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US Lifestyles Segments

The Ethos Survey Series
The Ethos Survey Series is a national research project undertaken by PERCEPT to collect and distribute information about the beliefs, attitudes, concerns and religious behavior of the American people. The primary purpose of the project is to provide church leaders with useable, cost-effective tools to help them better understand and respond to people they seek to reach.
What does Ethos mean?
Ethos comes from a Greek word and refers to the essential spirit and fundamental character of a group of people which is comprised of similar beliefs, attitudes and concerns, and the typical behavioral responses that accompany such.
Why is the Ethos Survey Series Important?
Demographic information provides you with a powerful introduction to the people in a community by detailing such things as their age, income, racial/ethnicity, education level, occupation and family structure. However, demographics do not describe what people believe or value, or what concerns they might have. In some ways, demographic information is like a blueprint of a group of people. Although the information provides outline and structure, it is missing the color and three-dimensional detail that would be found, for example, in a full architectural rendering. Since it is not practical for most church leaders or social services agencies to enhance demographic data by personally interviewing each and every member of a typical community, survey research is a commonly used technique for gathering information on a smaller scale and projecting the results to the larger population.
Churches, religious organizations and social services agencies have for many years conducted surveys and used the results to enhance and focus ministry and human services efforts. Unfortunately, this research is often limited by the time and financial commitment it requires. Many simply do not have the resources to undertake extensive regional or local survey research. As a result, critical information which could guide and enhance decision-making often remains unavailable. Planning efforts are forced to rely almost entirely on the perceptions and experience of the participants to fill in the picture.
Through the Ethos Survey Series, PERCEPT surveys extensive cross-sections of the American public. This assures that the Ethos database is responsive to the information needs and concerns of local, regional and national church leaders as well as human services agencies across the United States. A national report on American religious behavior is certainly useful and interesting, and as such, the Ethos research has much to say about the larger trends in the United States. However, national views are just scratching the surface of the capabilities Ethos provides. In fact, one of the most valuable features of the Ethos database is its usability for projecting the likely ethos of any particular community or region in the United States based upon the demographic characteristics of that area. This has been accomplished by linking the Ethos Survey database to a sophisticated geo-demographic segmentation system called U.S. Lifestyles. PERCEPT refers to this technique as LocalLink and it has been recognized by American Demographics magazine and thousands of clients as a cost-effective and accurate means of understanding local or regional dynamics beyond basic demographics.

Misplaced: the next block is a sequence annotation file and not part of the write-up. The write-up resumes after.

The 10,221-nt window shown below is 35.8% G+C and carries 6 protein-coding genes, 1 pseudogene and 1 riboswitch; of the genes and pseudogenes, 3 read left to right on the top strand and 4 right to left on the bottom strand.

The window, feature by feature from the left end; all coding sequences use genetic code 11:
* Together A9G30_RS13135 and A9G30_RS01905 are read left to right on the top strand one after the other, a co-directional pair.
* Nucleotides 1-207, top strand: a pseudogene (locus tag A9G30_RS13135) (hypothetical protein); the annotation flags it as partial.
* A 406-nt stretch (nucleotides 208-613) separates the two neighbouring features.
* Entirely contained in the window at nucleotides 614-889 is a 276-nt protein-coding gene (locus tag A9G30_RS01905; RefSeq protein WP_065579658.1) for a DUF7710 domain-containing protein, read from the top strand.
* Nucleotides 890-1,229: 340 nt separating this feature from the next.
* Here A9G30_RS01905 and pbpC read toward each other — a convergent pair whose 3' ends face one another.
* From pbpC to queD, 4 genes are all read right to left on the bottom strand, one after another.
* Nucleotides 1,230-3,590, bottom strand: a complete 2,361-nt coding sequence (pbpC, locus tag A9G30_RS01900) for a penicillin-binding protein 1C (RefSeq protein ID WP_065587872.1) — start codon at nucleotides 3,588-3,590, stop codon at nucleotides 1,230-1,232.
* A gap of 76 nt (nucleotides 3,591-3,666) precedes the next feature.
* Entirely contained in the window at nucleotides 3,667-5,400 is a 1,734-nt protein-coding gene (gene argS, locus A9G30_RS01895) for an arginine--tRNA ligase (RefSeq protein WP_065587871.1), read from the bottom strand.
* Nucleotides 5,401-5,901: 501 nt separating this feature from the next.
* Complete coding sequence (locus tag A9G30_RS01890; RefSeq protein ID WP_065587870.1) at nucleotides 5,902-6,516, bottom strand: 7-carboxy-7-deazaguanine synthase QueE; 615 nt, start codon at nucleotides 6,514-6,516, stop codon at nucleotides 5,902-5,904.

How was the Information Collected?
PERCEPT contracts with National Family Opinion Research (NFO; based in Toledo, Ohio to conduct the surveys for the Ethos Survey Series. NFO Research has been employed for several reasons:
NFO Research is a nationally known and respected research organization that maintains one of the largest and most statistically reliable survey panels in the United States. It is used extensively by many of the Fortune 500 companies in the United States for their consumer research needs.
The NFO Research panel contains over 375,000 nationally balanced households that represent every region of the country and all walks of life. The panel is balanced to the latest U.S. Census information with respect to market size, age of household head, and income within each of the nine Census regions. The sample also matches Census quotas on: family versus non-family households; state quotas, and the top 25 Metropolitan Statistical Areas (MSAs).
All households in the NFO panel are coded by their U.S. Lifestyle segment, the key to LocalLink technology and accurate local area projections.
NFO provides the U.S. Lifestyle segment distribution of the respondent universe for weighting of the survey results.
The panel can be used to track respondents over time and to collect trend information.
What is the Size and Sampling Error of Each Survey?
Year of Survey Distribution Sample Size Return Rate Sampling Error
Ethos I Fall, 1991 25,000 15,000 60% Less than 1%
Ethos II Fall, 1993 30,000 18,500 62% Less than 1%
Ethos III Spring, 1998 40,000 27,500 69% Less than 1%
Due to the large sample size, the overall survey sampling error is plus or minus 1% at a 95% confidence level on any national Ethos Survey. For example, the Ethos II survey found that 37.8% of American households say they are not involved with their faith. The sampling error for this question is plus or minus 1%. Therefore, were a similar survey to be conducted randomly and within the same time frame, there is a 95% level of confidence that the results would fall within one percentage point of the 37.8% figure.